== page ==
Emmalena Elementary School is located on State Highway 550 in the western part of Knott County, Kentucky just west of the community of Clear Creek.
“The community of Clear Creek was the site of a 1970s women’s occupation and protest against strip and surface mining, especially the practice that allowed coal operators to tear up private land to reach underground minerals,” explains Renée Kube, Children Incorporated’s Director of U.S. Programs.
“Some small, independent operators had opened mines, made quick profits, and then left, leaving the community to cope with damaged land and polluted water.”
“Today the community feels loyalty to the operators who ran good mines but still mourns the loss of good jobs while hoping and looking ahead to the future,” said Renée.
Leaving home to find work
On a trip to Knott County to visit our affiliated project Emmalena Elementary, Renée met with our volunteer coordinator at the school, Pam.
Pam told Renée that because of the mine closures, parents were forced to leave Clear Creek to find work outside of town. As a result, the school had shown a significant decline in enrollment in recent years.
Of those parents who were able to stay in Clear Creek, some found jobs in the county seat or by commuting to Hazard for work daily. Others are self-employed at a variety of work from fixing cars to cutting wood.
Unfortunately, many of these jobs are low-paying, and the community has a high poverty rate — 89% of students receive free or reduced lunch through the National School Lunch Program.
Pam feels fortunate to have other additional resources to help her find inexpensive items for the many children at her school that are living in poverty.
Shopping for kids in need
Emmalena Elementary School educates 196 children from kindergarten to eighth grade. During their meeting, Pam told Renée that she likes to take advantage of Back-to-School sales in July at stores in nearby Hazard so that she can maximize the number of clothes, shoes, book bags and school supplies she can purchase with funds provided by our sponsors.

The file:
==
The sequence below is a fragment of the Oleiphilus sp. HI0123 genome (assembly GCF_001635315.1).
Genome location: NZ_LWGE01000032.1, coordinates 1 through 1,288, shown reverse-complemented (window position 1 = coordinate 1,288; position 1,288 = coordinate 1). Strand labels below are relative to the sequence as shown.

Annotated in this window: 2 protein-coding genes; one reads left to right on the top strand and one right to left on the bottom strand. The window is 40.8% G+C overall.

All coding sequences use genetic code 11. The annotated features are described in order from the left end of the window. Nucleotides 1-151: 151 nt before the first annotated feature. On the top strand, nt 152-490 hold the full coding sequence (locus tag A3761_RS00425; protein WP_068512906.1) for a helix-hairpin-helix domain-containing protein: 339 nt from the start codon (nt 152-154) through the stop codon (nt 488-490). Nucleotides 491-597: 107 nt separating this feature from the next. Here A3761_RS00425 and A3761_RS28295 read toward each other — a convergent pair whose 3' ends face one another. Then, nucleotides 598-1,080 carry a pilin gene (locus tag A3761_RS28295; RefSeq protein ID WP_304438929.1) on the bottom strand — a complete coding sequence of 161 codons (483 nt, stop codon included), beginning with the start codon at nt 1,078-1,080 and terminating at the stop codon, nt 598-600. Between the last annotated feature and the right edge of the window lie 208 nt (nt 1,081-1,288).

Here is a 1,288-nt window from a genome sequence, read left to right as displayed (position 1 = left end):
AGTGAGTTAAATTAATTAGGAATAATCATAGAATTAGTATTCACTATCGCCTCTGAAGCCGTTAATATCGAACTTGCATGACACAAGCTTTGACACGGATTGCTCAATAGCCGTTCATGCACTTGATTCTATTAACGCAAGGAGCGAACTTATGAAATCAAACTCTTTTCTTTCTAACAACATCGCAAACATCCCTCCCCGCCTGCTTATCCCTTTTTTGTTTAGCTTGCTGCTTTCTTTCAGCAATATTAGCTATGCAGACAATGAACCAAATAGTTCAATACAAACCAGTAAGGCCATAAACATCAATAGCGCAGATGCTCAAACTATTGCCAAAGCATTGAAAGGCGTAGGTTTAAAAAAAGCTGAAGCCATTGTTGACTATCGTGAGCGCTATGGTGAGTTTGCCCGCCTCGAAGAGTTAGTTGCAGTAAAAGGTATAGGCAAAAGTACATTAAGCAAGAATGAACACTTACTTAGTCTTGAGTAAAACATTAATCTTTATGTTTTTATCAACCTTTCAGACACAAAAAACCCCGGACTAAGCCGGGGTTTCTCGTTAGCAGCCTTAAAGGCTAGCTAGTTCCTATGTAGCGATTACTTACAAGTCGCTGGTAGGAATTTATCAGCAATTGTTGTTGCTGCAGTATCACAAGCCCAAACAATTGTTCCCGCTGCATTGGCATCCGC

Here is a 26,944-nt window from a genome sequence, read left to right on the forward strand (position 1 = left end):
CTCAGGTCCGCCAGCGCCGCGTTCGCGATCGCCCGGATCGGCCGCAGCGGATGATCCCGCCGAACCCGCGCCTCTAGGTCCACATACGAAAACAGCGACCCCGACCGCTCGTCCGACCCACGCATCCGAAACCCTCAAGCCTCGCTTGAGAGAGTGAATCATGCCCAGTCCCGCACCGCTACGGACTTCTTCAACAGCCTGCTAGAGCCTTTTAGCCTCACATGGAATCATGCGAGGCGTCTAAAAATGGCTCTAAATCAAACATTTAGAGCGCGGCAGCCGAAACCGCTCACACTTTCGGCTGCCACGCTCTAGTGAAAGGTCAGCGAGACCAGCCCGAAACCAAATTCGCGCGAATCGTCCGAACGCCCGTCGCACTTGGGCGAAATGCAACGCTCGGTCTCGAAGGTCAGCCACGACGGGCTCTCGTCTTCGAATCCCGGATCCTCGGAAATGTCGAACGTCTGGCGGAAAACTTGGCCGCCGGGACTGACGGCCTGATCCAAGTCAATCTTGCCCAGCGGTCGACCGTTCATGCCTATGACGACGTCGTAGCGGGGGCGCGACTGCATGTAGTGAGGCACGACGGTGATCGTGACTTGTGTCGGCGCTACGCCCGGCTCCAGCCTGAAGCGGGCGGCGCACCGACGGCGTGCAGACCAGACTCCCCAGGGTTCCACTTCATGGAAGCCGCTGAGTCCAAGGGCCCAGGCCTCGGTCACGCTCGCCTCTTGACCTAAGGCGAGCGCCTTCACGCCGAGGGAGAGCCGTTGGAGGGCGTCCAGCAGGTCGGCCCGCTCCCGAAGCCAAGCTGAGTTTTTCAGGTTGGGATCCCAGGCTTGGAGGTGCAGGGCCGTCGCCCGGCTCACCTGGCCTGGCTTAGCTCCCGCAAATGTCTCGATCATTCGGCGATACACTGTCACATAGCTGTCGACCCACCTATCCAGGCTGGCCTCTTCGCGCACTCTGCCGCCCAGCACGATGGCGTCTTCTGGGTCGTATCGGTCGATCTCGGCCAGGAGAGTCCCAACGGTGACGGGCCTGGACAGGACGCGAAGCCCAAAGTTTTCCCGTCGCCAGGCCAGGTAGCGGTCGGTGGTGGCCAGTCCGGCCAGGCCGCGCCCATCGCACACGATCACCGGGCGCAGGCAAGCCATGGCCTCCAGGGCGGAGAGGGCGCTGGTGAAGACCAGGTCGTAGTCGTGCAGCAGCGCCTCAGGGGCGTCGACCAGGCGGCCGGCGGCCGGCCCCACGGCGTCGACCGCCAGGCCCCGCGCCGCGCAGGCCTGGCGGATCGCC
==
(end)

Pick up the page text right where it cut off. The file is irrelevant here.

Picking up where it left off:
Pam makes another big shopping trip in December for winter clothing including warm outfits, coats and snow boots for sponsored children who would otherwise go without these important items in the cold winter months.
Pam feels fortunate to have other additional resources to help her find inexpensive items for the many children at her school that are living in poverty. One such resource is the Christian Appalachian Project, a warehouse of free overstock, discontinued or imperfect merchandise offered at a low cost. She also works collaboratively with the county extension service and health department.
Gratitude for our sponsors
During her visit, Pam arranged for Renée to meet a mom of two children in our program, Lydia.* Lydia is a teacher’s aide at Emmalena Elementary School. Her husband is disabled, and they are both hard-pressed to provide for their kids.
“Lydia expressed to me how grateful she was for the help she receives from her children’s sponsors. It makes a massive difference for the whole family,” said Renée.
Renée also meet a special boy named Michael.* Michael was enrolled in our program last May and is still unsponsored. He is in first grade and likes science.
Michael, his sister and his brother are being raised by their grandmother, who is a homemaker. She is raising them on a limited amount of public assistance that includes kinship care, which gives aid to people who are raising related children, keeping them out of the foster care system.
“Michael’s siblings are currently sponsored through our program. Michael is hoping that he will also have the opportunity to have a sponsor soon because he realizes how much it helps his grandmother and his whole family,” said Renée.
*Names changed to protect the individuals.
How do I sponsor a child in Kentucky?
You can sponsor a child in Kentucky in one of two ways: call our office at 1-800-538-5381 and speak with one of our staff members or email us at email@example.com.